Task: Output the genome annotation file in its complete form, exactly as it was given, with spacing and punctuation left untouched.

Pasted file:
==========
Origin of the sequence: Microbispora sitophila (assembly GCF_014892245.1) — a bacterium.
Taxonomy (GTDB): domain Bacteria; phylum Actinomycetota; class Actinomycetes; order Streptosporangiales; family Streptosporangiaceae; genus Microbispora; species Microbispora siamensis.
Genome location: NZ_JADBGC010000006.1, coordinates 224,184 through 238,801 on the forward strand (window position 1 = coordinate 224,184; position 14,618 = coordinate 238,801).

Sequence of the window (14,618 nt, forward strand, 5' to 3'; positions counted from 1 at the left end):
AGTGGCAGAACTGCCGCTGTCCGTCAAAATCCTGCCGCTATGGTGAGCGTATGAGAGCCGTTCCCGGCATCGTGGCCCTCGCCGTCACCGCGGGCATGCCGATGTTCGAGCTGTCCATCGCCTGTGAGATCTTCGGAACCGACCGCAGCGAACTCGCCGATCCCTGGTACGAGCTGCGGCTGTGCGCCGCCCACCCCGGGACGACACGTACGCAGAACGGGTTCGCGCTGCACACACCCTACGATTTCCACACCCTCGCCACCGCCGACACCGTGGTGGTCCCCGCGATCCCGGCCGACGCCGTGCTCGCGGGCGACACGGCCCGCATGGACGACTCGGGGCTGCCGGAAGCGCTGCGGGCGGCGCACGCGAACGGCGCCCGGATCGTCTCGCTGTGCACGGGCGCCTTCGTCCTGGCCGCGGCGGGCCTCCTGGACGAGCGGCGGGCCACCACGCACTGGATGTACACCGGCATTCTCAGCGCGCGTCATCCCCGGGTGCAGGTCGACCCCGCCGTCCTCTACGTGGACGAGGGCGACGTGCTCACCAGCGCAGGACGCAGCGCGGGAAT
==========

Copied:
Origin of the sequence: Microbispora sitophila (assembly GCF_014892245.1) — a bacterium.
Taxonomy (GTDB): domain Bacteria; phylum Actinomycetota; class Actinomycetes; order Streptosporangiales; family Streptosporangiaceae; genus Microbispora; species Microbispora siamensis.
Genome location: NZ_JADBGC010000006.1, coordinates 224,184 through 238,801 on the forward strand (window position 1 = coordinate 224,184; position 14,618 = coordinate 238,801).

Sequence of the window (14,618 nt, forward strand, 5' to 3'; positions counted from 1 at the left end):
AGTGGCAGAACTGCCGCTGTCCGTCAAAATCCTGCCGCTATGGTGAGCGTATGAGAGCCGTTCCCGGCATCGTGGCCCTCGCCGTCACCGCGGGCATGCCGATGTTCGAGCTGTCCATCGCCTGTGAGATCTTCGGAACCGACCGCAGCGAACTCGCCGATCCCTGGTACGAGCTGCGGCTGTGCGCCGCCCACCCCGGGACGACACGTACGCAGAACGGGTTCGCGCTGCACACACCCTACGATTTCCACACCCTCGCCACCGCCGACACCGTGGTGGTCCCCGCGATCCCGGCCGACGCCGTGCTCGCGGGCGACACGGCCCGCATGGACGACTCGGGGCTGCCGGAAGCGCTGCGGGCGGCGCACGCGAACGGCGCCCGGATCGTCTCGCTGTGCACGGGCGCCTTCGTCCTGGCCGCGGCGGGCCTCCTGGACGAGCGGCGGGCCACCACGCACTGGATGTACACCGGCATTCTCAGCGCGCGTCATCCCCGGGTGCAGGTCGACCCCGCCGTCCTCTACGTGGACGAGGGCGACGTGCTCACCAGCGCAGGACGCAGCGCGGGAAT